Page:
Prendergast seemed lost in thought – about joy, or more likely the lack of it, Juliet supposed – but then after a few seconds he seemed to pull himself together with a little shake. A Bulldog, not a Boxer, she decided. Did he live alone, she wondered? Prendergast’s marital status was unclear and no one seemed interested enough to question him on the subject.
‘Joy is an admirable goal,’ Juliet said. ‘Completely unobtainable, of course.’
‘Oh dear. Such cynicism in one so young.’
Juliet was fond of him, but she was perhaps the only one. Older men of a certain type were drawn to her. They seemed to want to improve her in some way. Juliet was almost thirty and didn’t feel she needed much more improvement. The war had seen to that.
‘At sea with the trawlermen,’ someone – Lester Pelling – suggested. He reminded Juliet of one of Lewis Carroll’s unfortunate young oysters, all eager for the treat. He was a Junior Programme Engineer, only seventeen, his voice barely broken. Why was he in this meeting?
‘Quite.’ Prendergast nodded benignly.
‘My father was—’ Lester Pelling began but was cut off by another genial ‘Quite’ from Prendergast, who raised his hand in a gesture more papal than Wesleyan. Juliet wondered if they would ever know what Lester Pelling’s father was. A trawlerman, a war hero, a lunatic? Rich man, poor man, beggar man, thief?
‘Everyday stories of country folk, that kind of thing,’ Prendergast said. Did he know that Beasley in the BBC’s Midland Region was working on a concept for a series that styled itself like that? Some kind of agricultural information programme disguised as fiction, a ‘farming Dick Barton’ she had heard it described as. (Who on earth would want to listen to that?) Juliet felt a mild curiosity. Was Prendergast stealing other people’s ideas?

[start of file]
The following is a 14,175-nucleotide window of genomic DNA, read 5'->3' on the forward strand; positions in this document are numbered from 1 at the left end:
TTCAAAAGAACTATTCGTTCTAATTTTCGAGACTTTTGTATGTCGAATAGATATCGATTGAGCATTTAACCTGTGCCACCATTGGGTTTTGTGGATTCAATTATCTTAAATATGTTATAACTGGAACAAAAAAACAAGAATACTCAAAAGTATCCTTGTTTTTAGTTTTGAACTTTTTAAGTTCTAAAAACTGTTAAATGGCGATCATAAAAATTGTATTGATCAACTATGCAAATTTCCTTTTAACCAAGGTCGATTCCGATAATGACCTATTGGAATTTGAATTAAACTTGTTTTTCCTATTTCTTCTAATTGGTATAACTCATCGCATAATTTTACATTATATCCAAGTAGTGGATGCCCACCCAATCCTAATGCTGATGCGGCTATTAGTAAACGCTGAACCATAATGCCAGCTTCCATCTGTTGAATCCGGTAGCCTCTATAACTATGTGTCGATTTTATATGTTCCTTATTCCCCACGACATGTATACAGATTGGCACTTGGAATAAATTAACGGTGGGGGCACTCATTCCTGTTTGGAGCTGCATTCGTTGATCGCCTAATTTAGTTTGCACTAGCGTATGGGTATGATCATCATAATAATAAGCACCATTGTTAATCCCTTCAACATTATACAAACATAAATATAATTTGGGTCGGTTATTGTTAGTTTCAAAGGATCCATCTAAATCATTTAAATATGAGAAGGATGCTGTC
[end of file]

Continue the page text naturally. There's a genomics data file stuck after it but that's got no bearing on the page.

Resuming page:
‘Working in a cotton mill,’ Daisy Gibbs offered. She glanced at Juliet and smiled. She was the new Junior Programme Assistant, fresh from Cambridge and more capable than was strictly necessary. There was something cryptical about her that Juliet had yet to fathom. Like Juliet, Daisy had no teaching qualifications. (‘Not a drawback,’ Prendergast had said, ‘not at all. Possibly quite the opposite.’)
‘Oh, no, Miss Gibbs,’ Prendergast said. ‘The North would be possessive of industry, would it not, Miss Armstrong?’ Juliet was regarded as their expert in all things northern, having come to them from Manchester.
When the war was over and her country, in the form of the Security Service, said that it no longer needed her, Juliet had moved to the other great national monolith and started a career in broadcasting, although even now, five years later, she failed to think of it as a career, it was simply something that she happened to be doing.